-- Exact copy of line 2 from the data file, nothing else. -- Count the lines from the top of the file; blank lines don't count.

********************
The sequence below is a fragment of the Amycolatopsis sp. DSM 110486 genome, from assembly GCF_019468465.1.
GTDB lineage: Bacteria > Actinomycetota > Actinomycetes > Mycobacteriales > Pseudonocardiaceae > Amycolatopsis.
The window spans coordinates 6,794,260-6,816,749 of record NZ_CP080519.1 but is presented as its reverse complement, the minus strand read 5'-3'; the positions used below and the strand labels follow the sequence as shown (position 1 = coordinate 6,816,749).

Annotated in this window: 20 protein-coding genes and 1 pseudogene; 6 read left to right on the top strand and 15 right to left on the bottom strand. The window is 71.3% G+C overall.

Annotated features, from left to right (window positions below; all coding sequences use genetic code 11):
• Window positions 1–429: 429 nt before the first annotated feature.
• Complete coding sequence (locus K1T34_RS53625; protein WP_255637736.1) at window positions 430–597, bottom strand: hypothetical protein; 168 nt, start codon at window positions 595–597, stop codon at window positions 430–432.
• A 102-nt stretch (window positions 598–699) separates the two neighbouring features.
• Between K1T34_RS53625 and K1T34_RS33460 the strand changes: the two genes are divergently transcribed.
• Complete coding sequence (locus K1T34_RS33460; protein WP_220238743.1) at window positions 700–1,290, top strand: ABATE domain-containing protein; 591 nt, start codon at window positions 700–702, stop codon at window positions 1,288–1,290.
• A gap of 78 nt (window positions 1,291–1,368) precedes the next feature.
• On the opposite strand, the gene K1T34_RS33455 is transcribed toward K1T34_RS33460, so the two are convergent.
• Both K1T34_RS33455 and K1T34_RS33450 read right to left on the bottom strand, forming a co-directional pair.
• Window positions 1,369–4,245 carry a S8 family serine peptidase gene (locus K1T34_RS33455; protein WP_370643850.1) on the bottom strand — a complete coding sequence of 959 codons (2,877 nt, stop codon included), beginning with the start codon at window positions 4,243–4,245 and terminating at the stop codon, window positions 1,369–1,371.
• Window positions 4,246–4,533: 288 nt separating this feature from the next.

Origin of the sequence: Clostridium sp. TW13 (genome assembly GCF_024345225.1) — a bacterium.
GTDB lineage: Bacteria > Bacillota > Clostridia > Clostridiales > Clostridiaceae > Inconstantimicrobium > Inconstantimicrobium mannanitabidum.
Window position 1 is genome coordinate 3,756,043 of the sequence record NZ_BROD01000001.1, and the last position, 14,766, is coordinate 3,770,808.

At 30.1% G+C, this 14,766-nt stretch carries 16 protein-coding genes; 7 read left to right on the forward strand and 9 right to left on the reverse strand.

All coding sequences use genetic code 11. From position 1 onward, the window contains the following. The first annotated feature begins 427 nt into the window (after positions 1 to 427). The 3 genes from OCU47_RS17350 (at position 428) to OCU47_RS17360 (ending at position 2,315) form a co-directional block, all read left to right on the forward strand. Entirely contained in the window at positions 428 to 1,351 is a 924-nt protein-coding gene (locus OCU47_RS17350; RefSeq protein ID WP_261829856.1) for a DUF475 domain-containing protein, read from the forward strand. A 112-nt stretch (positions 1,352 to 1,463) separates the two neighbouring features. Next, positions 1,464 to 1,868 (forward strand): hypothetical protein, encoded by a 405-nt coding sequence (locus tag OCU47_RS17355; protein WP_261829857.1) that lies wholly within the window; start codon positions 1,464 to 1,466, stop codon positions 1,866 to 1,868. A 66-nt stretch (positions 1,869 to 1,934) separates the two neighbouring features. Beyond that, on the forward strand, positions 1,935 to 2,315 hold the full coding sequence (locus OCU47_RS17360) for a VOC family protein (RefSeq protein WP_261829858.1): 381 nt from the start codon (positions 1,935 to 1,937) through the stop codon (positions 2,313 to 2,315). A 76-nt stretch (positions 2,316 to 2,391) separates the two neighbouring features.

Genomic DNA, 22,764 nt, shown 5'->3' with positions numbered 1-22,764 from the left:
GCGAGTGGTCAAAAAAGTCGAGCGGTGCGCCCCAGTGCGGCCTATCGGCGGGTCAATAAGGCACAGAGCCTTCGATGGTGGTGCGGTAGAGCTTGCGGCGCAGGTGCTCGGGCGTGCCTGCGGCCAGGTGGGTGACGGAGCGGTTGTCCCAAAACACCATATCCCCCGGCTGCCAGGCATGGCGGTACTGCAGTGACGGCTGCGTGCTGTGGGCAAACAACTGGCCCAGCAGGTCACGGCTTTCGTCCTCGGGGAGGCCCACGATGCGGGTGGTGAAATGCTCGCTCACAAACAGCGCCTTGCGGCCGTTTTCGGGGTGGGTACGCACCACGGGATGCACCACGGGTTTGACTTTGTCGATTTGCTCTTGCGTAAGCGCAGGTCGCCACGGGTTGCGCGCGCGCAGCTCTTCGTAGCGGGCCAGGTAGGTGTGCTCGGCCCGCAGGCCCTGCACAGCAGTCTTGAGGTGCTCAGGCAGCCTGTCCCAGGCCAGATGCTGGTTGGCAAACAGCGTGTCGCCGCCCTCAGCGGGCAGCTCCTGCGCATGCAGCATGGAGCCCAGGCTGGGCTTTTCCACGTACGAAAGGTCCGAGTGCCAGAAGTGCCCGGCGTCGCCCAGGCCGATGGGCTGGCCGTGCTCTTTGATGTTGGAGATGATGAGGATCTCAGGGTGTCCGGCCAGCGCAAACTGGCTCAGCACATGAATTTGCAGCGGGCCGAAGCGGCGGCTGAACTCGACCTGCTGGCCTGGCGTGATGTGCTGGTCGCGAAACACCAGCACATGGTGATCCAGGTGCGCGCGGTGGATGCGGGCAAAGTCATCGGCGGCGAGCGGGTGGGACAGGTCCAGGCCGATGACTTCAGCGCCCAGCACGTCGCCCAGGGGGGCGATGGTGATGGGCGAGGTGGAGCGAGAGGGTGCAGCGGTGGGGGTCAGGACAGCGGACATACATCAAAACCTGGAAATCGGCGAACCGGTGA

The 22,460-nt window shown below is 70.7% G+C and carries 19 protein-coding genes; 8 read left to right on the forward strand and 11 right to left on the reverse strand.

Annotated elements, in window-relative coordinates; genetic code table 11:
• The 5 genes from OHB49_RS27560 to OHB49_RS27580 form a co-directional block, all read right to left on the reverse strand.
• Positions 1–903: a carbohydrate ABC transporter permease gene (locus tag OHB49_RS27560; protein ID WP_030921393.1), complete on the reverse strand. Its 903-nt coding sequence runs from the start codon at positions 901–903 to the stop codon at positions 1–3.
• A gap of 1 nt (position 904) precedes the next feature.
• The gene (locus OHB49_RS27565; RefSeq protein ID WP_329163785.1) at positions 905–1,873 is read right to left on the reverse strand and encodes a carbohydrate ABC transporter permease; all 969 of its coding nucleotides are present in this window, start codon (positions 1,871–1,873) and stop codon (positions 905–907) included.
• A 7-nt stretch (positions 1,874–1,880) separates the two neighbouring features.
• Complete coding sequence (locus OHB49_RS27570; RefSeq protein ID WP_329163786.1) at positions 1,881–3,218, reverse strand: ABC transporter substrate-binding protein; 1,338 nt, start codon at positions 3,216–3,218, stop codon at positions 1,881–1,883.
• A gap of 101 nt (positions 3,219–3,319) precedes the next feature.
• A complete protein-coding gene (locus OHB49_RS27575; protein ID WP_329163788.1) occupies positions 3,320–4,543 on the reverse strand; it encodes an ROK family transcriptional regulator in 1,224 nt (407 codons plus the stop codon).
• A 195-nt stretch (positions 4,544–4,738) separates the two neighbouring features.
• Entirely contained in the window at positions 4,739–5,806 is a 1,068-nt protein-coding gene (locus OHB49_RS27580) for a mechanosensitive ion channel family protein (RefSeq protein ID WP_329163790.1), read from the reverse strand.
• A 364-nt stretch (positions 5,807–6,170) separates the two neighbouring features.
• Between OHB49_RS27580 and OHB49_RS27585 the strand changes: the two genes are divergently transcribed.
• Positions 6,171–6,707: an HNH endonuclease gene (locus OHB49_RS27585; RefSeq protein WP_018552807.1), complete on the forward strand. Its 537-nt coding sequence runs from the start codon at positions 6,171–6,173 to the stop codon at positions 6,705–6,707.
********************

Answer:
GTDB lineage: Bacteria > Actinomycetota > Actinomycetes > Mycobacteriales > Pseudonocardiaceae > Amycolatopsis.